This paper uses household data concerning collection of firewood to analyze the role of inequality in the process of deforestation in Nepal. We propose here an indirect methodology aiming at highlighting its effects on village level firewood collection. The results obtained provide some support for the impact of collective action on firewood collection. Thus, social fragmentation tends to increase collections, most likely because of its damaging impact on collective action and norms at the village level. The impact of the other measures of inequality is either negligible, or cannot be primarily attributed to the collective action channel. It seems more likely that the effects observed are the result of aggregating individual household behaviours. The impact of inequality, either through collective action or aggregation effects, remains small however: thus if one considers a situation in which standards of living are equalized within each village, such a change would increase collection by only 14%. These effects are much less important than those associated with different aspects or growth and modernization, such as changes in population, living standards and education. In particular, rising consumption and population levels tend to raise firewood collections by a substantial amount, with an aggregate elasticity close to unity. The counteracting role of primary education seems extremely promising here, as it raises the implicit cost of collecting firewood by offering better educated household members more lucrative occupations.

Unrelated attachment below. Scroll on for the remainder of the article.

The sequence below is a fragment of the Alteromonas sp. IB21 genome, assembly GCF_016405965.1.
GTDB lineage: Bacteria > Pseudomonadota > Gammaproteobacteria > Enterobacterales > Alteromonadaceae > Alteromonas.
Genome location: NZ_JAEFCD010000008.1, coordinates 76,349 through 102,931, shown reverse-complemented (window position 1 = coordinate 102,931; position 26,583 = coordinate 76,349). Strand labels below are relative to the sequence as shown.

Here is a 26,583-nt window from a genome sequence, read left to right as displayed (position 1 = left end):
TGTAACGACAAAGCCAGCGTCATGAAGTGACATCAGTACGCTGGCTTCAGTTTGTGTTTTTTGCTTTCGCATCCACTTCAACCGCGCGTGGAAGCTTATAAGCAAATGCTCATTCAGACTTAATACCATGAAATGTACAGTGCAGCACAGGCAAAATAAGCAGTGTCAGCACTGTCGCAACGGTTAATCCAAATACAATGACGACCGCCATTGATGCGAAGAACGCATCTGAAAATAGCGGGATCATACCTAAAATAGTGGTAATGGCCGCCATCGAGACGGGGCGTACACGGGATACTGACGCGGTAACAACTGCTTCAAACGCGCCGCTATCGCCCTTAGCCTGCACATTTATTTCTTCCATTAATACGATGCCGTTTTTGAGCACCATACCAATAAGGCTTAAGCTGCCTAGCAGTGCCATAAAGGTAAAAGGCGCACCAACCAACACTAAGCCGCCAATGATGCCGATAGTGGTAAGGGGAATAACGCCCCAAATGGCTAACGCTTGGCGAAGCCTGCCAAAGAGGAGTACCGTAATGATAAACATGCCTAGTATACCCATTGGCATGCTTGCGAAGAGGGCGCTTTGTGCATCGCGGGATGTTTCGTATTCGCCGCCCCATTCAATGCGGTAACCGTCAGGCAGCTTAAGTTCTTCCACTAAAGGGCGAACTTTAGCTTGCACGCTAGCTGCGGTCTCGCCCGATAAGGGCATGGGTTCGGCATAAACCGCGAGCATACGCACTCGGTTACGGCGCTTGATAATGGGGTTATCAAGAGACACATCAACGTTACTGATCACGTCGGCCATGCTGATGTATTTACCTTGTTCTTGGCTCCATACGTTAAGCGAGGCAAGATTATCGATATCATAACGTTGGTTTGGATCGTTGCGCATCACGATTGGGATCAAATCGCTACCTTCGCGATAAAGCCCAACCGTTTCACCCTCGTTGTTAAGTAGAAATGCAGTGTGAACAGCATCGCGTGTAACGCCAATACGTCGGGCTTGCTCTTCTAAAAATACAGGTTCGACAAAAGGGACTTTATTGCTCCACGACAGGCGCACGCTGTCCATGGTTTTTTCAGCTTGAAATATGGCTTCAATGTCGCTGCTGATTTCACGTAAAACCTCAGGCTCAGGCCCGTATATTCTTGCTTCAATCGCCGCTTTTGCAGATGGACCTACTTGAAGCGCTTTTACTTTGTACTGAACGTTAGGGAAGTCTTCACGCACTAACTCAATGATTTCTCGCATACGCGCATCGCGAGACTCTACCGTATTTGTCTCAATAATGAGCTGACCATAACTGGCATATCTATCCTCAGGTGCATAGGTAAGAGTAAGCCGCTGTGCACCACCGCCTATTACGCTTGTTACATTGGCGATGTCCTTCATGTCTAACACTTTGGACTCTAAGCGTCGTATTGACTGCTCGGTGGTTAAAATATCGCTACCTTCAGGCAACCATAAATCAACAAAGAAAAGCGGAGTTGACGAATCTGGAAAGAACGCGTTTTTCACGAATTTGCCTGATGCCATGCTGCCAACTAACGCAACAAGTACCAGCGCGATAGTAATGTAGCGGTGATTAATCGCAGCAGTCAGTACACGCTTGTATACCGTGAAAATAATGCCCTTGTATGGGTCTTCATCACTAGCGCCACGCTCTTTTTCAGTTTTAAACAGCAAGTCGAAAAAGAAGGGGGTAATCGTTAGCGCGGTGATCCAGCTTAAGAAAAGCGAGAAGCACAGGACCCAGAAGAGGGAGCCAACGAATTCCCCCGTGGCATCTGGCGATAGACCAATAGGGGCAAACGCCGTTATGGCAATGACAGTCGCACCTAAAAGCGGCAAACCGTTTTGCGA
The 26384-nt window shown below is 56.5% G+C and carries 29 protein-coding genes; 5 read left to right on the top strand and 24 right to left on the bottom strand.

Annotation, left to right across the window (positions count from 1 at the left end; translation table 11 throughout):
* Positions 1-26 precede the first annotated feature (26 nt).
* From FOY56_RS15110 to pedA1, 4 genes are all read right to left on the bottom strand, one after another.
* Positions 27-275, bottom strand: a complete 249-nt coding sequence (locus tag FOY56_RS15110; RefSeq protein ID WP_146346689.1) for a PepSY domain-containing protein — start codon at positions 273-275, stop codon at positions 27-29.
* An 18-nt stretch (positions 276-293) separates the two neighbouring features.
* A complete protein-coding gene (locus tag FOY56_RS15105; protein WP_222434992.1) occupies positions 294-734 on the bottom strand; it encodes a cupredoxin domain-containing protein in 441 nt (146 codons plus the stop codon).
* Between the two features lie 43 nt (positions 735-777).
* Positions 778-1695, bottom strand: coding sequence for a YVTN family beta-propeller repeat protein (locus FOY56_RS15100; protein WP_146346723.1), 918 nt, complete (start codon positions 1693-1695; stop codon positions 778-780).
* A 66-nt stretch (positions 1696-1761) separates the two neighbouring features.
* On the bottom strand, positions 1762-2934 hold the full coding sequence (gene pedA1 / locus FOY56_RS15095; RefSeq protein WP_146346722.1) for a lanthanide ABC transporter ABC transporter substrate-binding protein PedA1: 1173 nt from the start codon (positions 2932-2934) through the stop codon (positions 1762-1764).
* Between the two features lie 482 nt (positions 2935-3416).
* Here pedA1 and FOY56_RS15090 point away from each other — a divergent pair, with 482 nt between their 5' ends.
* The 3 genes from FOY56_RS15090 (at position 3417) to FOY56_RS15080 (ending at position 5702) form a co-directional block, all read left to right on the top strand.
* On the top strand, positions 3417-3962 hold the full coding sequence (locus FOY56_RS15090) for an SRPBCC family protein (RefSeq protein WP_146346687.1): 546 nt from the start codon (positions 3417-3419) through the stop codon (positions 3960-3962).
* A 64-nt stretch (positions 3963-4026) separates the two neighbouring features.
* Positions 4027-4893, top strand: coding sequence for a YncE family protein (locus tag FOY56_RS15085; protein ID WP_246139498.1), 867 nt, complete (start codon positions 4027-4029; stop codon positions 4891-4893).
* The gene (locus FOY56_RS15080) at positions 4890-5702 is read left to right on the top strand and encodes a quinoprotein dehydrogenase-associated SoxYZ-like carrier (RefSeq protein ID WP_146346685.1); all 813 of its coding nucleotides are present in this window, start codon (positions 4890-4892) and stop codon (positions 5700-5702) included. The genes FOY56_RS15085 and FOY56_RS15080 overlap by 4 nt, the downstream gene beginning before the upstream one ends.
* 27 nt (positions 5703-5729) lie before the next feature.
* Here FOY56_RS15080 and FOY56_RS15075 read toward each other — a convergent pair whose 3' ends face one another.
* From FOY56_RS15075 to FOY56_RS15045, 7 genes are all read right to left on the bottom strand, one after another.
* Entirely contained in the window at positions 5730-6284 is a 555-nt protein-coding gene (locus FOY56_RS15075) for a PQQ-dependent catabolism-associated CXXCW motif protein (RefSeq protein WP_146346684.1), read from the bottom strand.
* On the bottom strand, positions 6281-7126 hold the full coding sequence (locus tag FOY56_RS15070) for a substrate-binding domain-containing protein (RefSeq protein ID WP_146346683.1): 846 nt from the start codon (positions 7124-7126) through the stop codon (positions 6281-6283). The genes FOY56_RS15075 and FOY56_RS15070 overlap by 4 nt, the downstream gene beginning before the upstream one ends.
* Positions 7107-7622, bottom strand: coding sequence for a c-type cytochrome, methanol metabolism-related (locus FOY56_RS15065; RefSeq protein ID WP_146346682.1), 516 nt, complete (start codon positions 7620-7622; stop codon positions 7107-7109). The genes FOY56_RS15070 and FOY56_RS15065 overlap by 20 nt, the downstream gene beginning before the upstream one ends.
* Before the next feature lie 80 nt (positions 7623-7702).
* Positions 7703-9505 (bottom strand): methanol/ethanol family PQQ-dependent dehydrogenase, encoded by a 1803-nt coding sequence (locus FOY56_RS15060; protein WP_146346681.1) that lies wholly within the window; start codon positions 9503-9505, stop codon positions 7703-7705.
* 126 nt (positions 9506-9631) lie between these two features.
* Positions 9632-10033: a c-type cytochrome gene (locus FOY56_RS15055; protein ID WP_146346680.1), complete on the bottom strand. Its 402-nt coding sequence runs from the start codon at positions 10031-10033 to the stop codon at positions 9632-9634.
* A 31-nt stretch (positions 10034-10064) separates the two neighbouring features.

|Title of host publication||Environment, Inequalities and Collective Action|
|Editors||Marcello Basili, Maurizio Franzini, Alessro Vercelli|
|Publication status||Unpublished - 2007|